Co-Investigator: Jerome H. Jaffe, M.D.
Co-Investigator: Sharon Kelly, Ph.D.
Project Director: Sharon Kelly, Ph.D.
Funded By: National Institute on Drug Abuse
Grant #: R01 DA13636
Total Project Period: 04/07 – 12/10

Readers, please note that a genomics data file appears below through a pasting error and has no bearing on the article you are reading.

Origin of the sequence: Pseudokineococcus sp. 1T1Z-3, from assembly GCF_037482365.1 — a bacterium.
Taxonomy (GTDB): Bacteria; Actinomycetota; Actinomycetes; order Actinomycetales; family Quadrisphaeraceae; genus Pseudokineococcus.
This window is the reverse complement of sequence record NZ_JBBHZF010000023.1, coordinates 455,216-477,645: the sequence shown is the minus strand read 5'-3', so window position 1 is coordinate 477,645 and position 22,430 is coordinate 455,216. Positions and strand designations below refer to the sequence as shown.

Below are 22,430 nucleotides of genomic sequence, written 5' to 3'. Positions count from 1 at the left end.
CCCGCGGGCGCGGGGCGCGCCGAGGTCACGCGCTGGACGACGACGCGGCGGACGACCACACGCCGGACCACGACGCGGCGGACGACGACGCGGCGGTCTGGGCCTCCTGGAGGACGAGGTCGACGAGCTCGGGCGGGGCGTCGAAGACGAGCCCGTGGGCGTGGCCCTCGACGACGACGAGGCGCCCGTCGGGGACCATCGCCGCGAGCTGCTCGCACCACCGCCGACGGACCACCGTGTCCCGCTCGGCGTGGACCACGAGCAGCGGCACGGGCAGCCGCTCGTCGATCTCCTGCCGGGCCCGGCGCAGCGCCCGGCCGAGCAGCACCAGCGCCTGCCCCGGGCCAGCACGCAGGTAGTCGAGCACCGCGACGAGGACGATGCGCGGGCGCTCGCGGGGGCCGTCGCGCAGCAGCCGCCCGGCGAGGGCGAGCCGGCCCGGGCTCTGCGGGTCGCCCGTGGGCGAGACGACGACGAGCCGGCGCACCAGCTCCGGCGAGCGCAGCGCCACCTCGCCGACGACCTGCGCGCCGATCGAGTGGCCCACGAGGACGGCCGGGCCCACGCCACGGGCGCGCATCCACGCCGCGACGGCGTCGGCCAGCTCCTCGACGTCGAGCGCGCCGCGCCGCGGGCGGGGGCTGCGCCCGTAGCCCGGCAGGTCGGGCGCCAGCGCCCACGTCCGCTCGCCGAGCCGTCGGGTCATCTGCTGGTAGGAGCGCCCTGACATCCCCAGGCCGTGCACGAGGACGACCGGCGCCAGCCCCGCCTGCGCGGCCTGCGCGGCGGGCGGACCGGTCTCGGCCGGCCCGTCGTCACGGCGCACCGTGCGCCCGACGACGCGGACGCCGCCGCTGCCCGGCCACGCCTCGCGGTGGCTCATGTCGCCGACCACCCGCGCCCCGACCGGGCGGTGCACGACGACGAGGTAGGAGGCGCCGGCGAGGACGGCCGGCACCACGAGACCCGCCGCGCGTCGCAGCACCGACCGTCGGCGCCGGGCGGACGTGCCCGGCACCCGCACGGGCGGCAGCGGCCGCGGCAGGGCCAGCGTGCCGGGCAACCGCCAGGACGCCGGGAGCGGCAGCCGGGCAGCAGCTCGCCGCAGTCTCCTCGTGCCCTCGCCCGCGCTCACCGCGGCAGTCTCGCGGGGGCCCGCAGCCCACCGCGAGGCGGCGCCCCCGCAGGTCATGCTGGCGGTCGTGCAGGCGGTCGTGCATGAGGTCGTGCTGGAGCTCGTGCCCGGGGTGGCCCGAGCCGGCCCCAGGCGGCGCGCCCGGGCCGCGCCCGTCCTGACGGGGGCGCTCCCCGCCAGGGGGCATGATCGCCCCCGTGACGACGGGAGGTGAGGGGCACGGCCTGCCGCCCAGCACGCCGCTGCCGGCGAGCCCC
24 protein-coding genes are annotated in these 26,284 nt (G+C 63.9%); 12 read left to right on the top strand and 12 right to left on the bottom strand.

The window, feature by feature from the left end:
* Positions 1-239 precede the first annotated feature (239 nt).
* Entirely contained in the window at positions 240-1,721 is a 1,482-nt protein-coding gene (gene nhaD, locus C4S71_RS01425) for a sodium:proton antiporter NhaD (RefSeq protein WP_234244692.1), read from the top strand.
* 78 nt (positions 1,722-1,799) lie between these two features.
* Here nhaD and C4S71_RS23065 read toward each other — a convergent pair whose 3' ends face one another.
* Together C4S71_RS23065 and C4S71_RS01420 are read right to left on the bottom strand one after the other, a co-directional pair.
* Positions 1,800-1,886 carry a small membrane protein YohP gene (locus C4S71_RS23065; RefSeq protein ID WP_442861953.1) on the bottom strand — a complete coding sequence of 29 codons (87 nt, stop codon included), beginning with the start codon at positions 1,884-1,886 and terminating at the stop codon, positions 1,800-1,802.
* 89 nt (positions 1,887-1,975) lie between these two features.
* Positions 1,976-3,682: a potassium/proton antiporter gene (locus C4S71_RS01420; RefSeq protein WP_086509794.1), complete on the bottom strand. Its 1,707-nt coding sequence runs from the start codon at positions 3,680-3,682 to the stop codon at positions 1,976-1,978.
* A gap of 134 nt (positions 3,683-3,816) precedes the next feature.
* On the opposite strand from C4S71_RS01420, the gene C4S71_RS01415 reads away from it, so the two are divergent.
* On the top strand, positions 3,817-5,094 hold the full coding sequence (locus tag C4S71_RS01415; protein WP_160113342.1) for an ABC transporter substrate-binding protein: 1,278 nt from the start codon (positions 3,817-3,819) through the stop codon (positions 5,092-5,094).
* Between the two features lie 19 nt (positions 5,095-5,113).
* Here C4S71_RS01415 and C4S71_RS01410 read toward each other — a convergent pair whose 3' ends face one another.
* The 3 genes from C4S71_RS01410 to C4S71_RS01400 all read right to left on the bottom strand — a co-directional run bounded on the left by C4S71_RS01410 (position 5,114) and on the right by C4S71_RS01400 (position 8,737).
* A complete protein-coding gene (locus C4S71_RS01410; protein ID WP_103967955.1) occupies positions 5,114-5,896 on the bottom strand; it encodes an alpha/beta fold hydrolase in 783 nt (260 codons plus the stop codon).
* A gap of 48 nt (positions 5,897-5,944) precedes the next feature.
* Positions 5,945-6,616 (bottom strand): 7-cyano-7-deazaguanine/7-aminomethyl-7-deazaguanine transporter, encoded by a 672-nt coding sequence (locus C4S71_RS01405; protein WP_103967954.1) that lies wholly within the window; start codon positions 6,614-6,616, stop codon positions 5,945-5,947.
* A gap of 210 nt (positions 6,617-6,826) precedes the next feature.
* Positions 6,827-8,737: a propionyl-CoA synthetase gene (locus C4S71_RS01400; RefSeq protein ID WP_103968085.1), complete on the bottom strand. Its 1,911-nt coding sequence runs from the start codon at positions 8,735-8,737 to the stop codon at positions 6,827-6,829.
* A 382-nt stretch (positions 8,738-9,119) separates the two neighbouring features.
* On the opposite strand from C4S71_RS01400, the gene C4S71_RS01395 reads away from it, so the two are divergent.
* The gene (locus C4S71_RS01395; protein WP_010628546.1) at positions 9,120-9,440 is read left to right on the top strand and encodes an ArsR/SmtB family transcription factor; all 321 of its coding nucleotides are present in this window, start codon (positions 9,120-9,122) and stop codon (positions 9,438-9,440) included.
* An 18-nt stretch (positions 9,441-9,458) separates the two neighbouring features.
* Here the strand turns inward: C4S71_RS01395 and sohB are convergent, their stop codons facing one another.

As a result of inadequate funding for treatment, waiting lists for opioid treatment programs (OTPs) persist, and new and more effective approaches for expanding treatment access and improving outcomes are needed. This competing renewal application seeks to build on our parent R01 study, which was the first randomized clinical trial of interim methadone treatment conducted under existing federal regulations. Research resulting from the parent study has demonstrated that interim treatment (methadone with only crisis counseling) in comparison to wait list control, was associated with greater entry into comprehensive OTPs, lower self-reported heroin and cocaine use, lower rates of opioid-positive drug tests, and lower rates of self-reported crime at both 4- and 10- month follow-up (Schwartz et al., 2006 and in press). A parallel two-group randomized study is proposed, in which adult heroin-dependent subjects (N = 300) who meet federal criteria for OTP entry and for whom no treatment slot is available, will be randomly assigned at three community-based OTPs to either interim methadone treatment or prompt admission to comprehensive methadone treatment. Following federal guidelines, all interim treatment subjects who have not gained entry into a comprehensive OTP by 120 days (4 months) from study entry will be admitted to comprehensive treatment. Outcome will be assessed by measuring enrollment in comprehensive treatment at 4 and 12 months from baseline, as well as participants’ illicit drug use, HIV-risk behavior, and criminal activity at baseline and at 2, 4, and 12 months post-baseline. We hypothesize that prompt entry to comprehensive treatment will have outcomes superior to interim treatment. Furthermore, participants with lower motivation for treatment are hypothesized to respond more positively to interim maintenance than to comprehensive treatment, because of potentially aversive features of comprehensive treatment, particularly confrontation in counseling. Finally, a cost benefit analysis will be conducted to determine the related costs and benefits of interim treatment v.comprehensive treatment. The results of this study will provide important information to researchers, clinicians, and public health policymakers regarding the relative effectiveness and benefits of these two approaches to OTP treatment.